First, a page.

Standards for assessment of lung function and respiratory health in minority populations: some challenges linger into the new millennium.

R. C. Young, J. G. Ford

Research output: Contribution to journalArticle

Abstract

Results of pulmonary function tests (as an indicator of respiratory health) are from 11 to 13 percent lower in African Americans and other racial ethnic populations than in Caucasians when controlled for gender, age, and height. Environmental factors influencing these indices are circadian variation, altitude, air pollutants, technology, state of nutrition, smoking history, and other indicators of lifestyle. A combination of subtle, genetically determined anthropometric variants may also be operative, the extent of which is controversial. Population-based, population-specific standards are required to avoid erroneous diagnosis of cardiorespiratory disease, erroneous assessment of operative risk, unfair hiring practices when lung function tests are used for preemployment evaluation in dusty occupations, and unfair labeling when workers apply for disability compensation. Tailoring of statistical prediction standards from simple linear to more complex polynomial regression models will increase the accuracy of population prediction standards for pulmonary function variables into the 21st century.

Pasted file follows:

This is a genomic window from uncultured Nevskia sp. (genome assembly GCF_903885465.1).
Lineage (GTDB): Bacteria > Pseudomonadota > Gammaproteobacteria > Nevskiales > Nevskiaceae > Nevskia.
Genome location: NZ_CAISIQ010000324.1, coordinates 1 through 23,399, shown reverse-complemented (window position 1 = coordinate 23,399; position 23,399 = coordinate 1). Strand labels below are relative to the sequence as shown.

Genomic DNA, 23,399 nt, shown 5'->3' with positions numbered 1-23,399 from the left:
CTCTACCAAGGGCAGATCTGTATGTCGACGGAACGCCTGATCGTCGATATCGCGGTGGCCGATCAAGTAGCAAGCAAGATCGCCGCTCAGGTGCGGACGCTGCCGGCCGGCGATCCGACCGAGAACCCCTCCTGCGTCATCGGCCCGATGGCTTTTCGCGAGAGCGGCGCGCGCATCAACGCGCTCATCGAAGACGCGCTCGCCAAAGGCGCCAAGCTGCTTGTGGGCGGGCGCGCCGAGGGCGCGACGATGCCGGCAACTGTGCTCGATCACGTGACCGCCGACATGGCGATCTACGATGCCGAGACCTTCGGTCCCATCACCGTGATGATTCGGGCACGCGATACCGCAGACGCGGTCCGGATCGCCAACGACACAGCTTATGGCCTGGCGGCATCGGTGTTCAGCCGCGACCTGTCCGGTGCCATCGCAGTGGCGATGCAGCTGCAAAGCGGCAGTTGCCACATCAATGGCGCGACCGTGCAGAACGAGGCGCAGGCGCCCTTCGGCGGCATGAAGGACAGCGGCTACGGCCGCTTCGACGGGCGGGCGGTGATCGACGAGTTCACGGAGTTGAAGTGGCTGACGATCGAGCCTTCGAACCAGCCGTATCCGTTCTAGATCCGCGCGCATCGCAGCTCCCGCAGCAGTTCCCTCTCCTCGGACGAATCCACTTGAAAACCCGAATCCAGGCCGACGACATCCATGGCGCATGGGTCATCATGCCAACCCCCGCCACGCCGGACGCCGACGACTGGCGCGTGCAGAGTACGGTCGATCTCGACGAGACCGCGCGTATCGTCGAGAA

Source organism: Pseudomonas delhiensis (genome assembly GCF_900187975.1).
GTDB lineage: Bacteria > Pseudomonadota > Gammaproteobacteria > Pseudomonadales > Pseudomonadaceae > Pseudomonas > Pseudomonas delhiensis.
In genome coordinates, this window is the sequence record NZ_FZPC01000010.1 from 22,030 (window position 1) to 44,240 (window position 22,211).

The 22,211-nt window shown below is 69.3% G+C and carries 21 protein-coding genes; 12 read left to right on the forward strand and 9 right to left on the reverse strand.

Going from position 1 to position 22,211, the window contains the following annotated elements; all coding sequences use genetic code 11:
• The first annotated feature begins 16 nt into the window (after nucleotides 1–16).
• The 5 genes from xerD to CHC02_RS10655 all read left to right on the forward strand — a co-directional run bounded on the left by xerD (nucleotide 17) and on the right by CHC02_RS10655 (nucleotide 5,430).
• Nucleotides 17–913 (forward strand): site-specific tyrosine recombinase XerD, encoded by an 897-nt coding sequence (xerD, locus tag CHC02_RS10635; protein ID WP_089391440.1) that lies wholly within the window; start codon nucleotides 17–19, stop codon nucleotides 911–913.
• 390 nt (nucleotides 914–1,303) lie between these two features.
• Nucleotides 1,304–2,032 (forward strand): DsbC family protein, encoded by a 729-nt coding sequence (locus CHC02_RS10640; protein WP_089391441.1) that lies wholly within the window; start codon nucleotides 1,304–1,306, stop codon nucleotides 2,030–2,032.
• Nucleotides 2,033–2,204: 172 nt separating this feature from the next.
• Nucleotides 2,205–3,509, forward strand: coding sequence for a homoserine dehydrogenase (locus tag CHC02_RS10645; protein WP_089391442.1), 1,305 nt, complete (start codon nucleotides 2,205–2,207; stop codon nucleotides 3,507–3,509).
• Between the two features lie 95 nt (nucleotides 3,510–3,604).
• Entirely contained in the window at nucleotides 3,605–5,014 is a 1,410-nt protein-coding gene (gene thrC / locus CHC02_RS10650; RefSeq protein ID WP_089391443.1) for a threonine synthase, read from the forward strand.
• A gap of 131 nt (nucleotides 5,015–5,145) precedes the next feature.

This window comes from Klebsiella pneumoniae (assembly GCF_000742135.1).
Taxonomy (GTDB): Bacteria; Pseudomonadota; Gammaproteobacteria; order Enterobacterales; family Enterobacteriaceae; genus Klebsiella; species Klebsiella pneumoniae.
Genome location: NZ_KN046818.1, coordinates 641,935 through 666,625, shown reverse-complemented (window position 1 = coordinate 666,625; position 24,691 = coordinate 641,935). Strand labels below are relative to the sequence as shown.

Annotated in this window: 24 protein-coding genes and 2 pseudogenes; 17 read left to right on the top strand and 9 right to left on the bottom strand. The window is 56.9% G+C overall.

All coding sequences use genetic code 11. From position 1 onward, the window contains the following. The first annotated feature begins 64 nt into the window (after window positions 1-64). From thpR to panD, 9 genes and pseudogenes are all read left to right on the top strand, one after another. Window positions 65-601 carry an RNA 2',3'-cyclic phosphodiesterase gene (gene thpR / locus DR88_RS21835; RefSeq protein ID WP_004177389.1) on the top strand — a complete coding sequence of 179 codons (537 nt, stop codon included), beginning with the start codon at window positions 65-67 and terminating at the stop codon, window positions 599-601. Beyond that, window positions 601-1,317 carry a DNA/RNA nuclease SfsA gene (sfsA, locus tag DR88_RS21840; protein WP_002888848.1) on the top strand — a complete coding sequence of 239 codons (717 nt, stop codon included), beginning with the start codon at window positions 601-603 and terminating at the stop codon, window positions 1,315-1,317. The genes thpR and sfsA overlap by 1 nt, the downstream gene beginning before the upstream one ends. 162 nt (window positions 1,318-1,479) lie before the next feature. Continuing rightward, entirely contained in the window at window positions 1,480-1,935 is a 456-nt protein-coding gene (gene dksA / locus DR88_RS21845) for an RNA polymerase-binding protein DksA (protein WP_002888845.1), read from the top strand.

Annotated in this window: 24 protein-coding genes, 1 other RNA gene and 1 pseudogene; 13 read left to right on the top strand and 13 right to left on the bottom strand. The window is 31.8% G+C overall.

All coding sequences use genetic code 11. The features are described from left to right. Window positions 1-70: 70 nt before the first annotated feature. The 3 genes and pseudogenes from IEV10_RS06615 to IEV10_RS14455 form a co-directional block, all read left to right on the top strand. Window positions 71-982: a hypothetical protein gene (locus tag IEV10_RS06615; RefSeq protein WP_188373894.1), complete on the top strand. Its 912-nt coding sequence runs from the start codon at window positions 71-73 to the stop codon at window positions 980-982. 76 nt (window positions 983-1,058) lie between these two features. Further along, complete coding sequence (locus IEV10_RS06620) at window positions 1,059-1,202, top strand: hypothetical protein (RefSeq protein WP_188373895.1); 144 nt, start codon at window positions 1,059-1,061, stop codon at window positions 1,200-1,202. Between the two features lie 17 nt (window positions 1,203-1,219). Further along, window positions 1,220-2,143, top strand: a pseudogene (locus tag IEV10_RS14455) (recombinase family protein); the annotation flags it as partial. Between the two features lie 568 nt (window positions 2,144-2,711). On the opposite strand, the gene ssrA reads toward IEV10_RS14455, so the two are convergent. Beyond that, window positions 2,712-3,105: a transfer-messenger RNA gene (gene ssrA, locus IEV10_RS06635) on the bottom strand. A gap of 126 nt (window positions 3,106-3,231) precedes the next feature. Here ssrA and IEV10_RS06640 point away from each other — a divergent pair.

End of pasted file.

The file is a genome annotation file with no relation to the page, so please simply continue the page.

Original languageEnglish (US)
Pages (from-to)152-161
Number of pages10
JournalJournal of Health Care for the Poor and Underserved
Volume12
Issue number2
StatePublished - May 2001
Externally publishedYes

Fingerprint

Minority Health
minority
Lung
Respiratory Function Tests
health
Population
Air Pollutants
Statistical Models
hiring
Caucasian
pollutant
Occupations
African Americans
nutrition
environmental factors
Life Style
smoking
occupation
Smoking
History

ASJC Scopus subject areas

  • Public Health, Environmental and Occupational Health
  • Health Policy
  • Social Sciences (miscellaneous)

Cite this

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